The aim was to make buildings as sustainable as possible using recycled local materials where possible, and structuring a reduced need for energy consumption, carefully designed ventilation systems and high levels of insulation. This expansion doubles the capacity of the site, expanding the Krowji community to 200 artists, makers and creative businesses.
Aerial Shot post phase 1 – Luke Holland Photography
The design team behind the Percy Williams Building Phases 1 and 2 focused on energy and carbon hungry structures and systems. They took into consideration the orientation of the buildings, utilising high thermal mass, high performance glazing, natural passive ventilation and high levels of insulation greater than those required by the standard building regulations of the time.
Locally sourced and recycled construction materials were used as well as materials from the demolition of existing rundown buildings wherever possible. Permeable paving and soakaways were created to future-proof against flooding and more extreme rainfall. Low water usage fittings were installed in facilities and rainwater harvesting for irrigation as a nod to the ERDF toolkit.
The Phase 2 summative assessment report outlined
“In terms of the ERDF horizontal principles, sustainability is core to Phase 2 and the building is intended to be one which is economic to manage and maintain (and more so than the former Science Block). The building is fully accessible, and the studios can be tailored to individual requirements, supporting equal opportunities and non- discrimination. On a wider point, Krowji’s letting policy is to be as inclusive of all creative practices as far as possible and practicable.”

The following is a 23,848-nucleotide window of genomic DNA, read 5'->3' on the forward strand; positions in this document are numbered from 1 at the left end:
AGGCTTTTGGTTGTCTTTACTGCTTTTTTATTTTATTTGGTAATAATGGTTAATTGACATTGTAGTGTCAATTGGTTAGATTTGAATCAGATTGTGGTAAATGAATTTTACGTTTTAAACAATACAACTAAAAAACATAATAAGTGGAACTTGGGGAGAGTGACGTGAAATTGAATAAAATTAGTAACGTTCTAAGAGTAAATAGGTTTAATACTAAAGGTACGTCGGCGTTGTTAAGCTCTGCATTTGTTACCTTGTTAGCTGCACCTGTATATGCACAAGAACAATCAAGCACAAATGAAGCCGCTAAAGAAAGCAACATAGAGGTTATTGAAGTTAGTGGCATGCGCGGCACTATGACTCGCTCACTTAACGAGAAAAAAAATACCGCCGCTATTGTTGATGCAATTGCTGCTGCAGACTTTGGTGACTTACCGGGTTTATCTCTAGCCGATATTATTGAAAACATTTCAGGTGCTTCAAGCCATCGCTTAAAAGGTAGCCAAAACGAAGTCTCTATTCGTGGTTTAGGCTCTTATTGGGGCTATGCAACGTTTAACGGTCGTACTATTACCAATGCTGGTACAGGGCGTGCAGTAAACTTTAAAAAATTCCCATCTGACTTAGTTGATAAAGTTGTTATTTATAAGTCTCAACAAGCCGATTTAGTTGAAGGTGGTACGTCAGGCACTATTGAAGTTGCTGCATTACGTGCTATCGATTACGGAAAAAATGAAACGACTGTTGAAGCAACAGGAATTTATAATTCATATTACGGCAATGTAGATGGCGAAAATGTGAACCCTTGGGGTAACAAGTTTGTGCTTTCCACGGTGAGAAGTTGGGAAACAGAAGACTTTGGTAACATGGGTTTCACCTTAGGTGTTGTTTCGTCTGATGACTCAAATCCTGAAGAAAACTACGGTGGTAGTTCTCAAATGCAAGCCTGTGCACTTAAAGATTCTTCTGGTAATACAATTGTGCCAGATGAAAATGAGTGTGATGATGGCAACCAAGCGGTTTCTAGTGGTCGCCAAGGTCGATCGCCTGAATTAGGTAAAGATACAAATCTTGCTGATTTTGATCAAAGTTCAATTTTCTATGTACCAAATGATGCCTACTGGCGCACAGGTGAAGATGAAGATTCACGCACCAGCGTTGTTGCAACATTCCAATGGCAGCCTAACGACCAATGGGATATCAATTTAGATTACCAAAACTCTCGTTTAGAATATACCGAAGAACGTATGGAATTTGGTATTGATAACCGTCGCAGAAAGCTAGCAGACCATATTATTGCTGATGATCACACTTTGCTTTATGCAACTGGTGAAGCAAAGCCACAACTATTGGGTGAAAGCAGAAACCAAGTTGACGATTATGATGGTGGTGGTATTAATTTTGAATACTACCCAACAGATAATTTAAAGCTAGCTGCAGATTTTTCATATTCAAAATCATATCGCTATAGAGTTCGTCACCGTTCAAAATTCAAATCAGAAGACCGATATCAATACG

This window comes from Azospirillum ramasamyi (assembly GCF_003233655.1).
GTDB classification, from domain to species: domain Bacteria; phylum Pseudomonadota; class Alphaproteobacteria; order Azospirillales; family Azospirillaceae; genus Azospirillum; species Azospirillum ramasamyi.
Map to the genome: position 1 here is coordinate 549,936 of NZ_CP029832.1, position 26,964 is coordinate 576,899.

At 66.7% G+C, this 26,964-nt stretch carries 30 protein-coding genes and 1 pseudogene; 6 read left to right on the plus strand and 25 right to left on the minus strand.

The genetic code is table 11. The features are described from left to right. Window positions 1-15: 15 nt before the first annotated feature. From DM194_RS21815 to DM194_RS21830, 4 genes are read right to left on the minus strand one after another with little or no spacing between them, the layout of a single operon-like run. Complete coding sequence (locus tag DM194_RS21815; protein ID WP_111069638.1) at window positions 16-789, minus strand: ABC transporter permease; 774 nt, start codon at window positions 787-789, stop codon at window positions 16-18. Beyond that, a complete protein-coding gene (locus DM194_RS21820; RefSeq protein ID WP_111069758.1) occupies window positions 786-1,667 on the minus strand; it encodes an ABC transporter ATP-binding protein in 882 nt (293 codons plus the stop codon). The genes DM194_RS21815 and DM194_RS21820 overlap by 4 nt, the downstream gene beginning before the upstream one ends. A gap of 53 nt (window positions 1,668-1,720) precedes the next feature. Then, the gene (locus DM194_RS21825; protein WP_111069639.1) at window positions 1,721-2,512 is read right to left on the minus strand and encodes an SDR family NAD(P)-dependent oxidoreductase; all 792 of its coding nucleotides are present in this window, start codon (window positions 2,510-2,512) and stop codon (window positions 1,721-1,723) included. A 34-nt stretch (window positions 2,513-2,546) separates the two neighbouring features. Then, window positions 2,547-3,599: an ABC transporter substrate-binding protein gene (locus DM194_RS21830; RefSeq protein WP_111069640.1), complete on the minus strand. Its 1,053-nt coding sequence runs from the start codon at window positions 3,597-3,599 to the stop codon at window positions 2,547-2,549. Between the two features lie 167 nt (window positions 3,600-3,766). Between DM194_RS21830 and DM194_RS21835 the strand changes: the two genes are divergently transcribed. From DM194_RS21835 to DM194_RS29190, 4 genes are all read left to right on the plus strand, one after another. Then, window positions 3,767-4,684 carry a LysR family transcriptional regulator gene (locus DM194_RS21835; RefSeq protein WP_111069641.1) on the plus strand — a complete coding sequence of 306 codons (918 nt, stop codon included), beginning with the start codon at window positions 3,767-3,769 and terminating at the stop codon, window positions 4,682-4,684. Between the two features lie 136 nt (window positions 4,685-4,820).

Solar panels, air source heat pumps, and EV chargers
Previously, before the ERDF-funded redevelopment phases of Krowji’s Percy Williams Building, Creative Kernow did not have provisions to generate energy or heating onsite. With Phase 1 (2015) and Phase 2 (2020) came the roof solar panel installation (60kw in 2015, a further 60kw in 2020).
New air source heat pumps were also installed during both phases of redevelopment in 2015 and 2020 so, together with the solar thermal energy generated from the PV panels, we were able to heat the water supply to the tenanted Percy Williams Building. Where previously there was none, 6 EV chargers were installed in 2020 as part of the Phase 2 project, making up 5.4% of our onsite parking spaces.